Stirling Products, a public animal health company that is developing patented applications in the area of animal growth agents that increase meat production, announced that it has received notice that its patent application for “Methods of decreasing fat deposits and body weight in mammals and birds” has been granted in New Zealand.

 

Patent applications have been filed in a number of different countries; this represents the first successful approval. The patent relates to the use of Stirling’s R-salbutamol compound and its potential application for reducing body weight in companion animals (dogs, cats and horses) and also in humans.

Dr Calvin London, CEO and Managing Director of Stirling Products said, “It is always good to get the initial validation that a patent application has been successful. We hope that this will be the start of a series of approvals in other countries where we have filed similar patent applications”.

Stirling has already conducted proof of concept studies on the compound for this application in laboratory models known as obese male Zucker rats (specifically bred to be overweight) and more recently conducted trials in the United States on obese dogs. These studies indicated that not only did R-salbutamol have the ability to reduce body weight, it also had an excellent safety profile which is of great importance in regulatory and consumer approval of obesity treatments. The initial trials in obese male Zucker rats, demonstrated that when obese male Zucker rats received either 1.25 mg or 2.5 mg of R-salbutamol, there was a significant reduction in weight gain; 57% and 79% respectively compared to the controls over a two week period.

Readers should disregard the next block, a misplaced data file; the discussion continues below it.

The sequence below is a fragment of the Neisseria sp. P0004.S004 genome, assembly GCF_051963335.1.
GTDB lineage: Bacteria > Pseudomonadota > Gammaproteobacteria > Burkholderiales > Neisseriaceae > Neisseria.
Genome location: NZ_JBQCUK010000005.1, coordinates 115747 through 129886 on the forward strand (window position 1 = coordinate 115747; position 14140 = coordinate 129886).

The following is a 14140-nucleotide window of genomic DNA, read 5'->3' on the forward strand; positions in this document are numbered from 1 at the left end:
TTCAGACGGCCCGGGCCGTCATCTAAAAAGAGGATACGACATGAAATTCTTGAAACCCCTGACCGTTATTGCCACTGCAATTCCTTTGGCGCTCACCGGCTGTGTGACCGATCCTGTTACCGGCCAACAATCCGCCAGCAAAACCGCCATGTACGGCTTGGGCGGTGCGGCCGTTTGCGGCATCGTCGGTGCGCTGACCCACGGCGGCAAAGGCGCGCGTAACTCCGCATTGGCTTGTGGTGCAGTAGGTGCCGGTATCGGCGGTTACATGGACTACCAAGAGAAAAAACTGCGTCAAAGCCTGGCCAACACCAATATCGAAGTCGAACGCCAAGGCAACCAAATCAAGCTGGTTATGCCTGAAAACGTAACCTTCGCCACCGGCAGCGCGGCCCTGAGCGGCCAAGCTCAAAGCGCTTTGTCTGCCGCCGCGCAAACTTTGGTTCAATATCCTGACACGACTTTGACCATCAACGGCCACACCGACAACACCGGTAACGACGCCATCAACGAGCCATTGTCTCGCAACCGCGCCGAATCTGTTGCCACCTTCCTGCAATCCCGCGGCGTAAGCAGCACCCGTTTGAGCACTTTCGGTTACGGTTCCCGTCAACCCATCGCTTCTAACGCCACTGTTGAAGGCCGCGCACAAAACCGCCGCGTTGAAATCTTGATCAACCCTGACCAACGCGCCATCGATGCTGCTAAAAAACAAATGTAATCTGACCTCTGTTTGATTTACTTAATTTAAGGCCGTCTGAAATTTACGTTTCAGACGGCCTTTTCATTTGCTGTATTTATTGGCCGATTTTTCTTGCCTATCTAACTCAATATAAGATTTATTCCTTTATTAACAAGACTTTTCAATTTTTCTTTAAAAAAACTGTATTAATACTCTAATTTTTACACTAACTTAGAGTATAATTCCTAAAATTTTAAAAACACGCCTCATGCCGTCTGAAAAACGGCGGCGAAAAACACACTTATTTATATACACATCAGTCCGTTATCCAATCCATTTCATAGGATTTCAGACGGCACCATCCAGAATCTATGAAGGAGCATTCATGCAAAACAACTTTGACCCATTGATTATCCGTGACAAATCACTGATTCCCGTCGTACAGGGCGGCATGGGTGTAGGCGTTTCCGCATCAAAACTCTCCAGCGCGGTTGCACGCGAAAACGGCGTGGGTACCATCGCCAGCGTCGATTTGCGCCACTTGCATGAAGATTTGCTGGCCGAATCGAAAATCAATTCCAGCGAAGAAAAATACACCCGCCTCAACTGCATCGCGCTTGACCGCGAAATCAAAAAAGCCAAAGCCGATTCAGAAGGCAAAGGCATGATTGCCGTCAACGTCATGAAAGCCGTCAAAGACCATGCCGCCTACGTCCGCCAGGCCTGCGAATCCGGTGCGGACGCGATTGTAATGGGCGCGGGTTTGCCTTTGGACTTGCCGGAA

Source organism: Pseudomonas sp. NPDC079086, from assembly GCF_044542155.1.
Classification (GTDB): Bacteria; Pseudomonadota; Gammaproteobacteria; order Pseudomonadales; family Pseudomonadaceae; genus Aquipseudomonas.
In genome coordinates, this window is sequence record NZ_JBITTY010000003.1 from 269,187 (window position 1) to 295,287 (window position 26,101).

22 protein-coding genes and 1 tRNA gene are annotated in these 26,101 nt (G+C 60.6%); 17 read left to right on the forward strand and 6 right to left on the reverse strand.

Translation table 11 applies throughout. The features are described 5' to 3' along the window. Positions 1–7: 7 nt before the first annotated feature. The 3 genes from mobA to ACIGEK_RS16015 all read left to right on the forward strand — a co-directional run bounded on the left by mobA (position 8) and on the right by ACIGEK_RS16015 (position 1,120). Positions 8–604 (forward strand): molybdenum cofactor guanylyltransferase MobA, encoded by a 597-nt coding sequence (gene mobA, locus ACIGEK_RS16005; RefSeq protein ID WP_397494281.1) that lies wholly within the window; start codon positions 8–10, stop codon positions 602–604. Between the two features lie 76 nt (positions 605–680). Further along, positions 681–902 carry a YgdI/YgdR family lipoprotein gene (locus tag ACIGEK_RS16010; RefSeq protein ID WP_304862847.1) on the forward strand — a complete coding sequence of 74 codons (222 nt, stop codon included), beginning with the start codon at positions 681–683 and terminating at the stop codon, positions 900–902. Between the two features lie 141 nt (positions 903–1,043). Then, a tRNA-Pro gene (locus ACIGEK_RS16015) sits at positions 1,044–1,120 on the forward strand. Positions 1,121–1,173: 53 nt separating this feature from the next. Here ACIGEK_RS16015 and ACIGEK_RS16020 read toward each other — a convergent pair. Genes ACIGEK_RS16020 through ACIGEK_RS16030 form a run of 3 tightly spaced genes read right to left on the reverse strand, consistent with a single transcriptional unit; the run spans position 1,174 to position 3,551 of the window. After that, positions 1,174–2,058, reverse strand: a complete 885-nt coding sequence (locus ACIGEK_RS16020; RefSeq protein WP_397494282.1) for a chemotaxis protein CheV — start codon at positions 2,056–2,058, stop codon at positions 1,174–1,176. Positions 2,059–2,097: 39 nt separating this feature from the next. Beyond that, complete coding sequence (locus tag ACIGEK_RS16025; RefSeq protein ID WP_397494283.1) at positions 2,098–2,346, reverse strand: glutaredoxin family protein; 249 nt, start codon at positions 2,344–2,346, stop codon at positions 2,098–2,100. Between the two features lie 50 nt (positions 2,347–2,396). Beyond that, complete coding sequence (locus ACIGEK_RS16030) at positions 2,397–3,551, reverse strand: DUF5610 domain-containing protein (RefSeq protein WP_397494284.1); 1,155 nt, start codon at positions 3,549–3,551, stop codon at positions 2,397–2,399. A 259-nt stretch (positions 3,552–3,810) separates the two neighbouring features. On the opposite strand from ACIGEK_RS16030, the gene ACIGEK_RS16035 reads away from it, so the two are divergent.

In a later study, it was demonstrated in a number of trials that R-salbutamol, when administered orally to overweight beagle dogs at a dose of 0.08 mg/kg, produced no visible clinically significant side-effects and weight loss in the order of 2-3% over a week was achieved.

The patent approval also provides Stirling with a renewed opportunity to find technical or commercial licensing partners for the application of R-salbutamol in the treatment of human obesity. R-salbutamol is already prescribed to several million patients for the treatment of asthma and while the mechanism of action is different (not all asthmatics are thin); Stirling believes that the clinical experience supports the excellent safety profile of the compound.

The American Veterinary Medical Association estimates that 48 million of the total population of dogs in the United Sates (35%) are considered to be overweight or obese. Surveys in Europe and Australia reflect similar levels of obesity and a recent survey in the United Kingdom indicated that 8 out of 10 vets are seeing an increased number of obese animals. As in humans, a number of secondary disorders are associated with obesity that lead to diabetes, cardiovascular problems, respiratory disorders and orthopaedic disorders. The market for the treatment of obese dogs is valued in excess of US$500 million per annum and for humans, is at least 3 times that figure.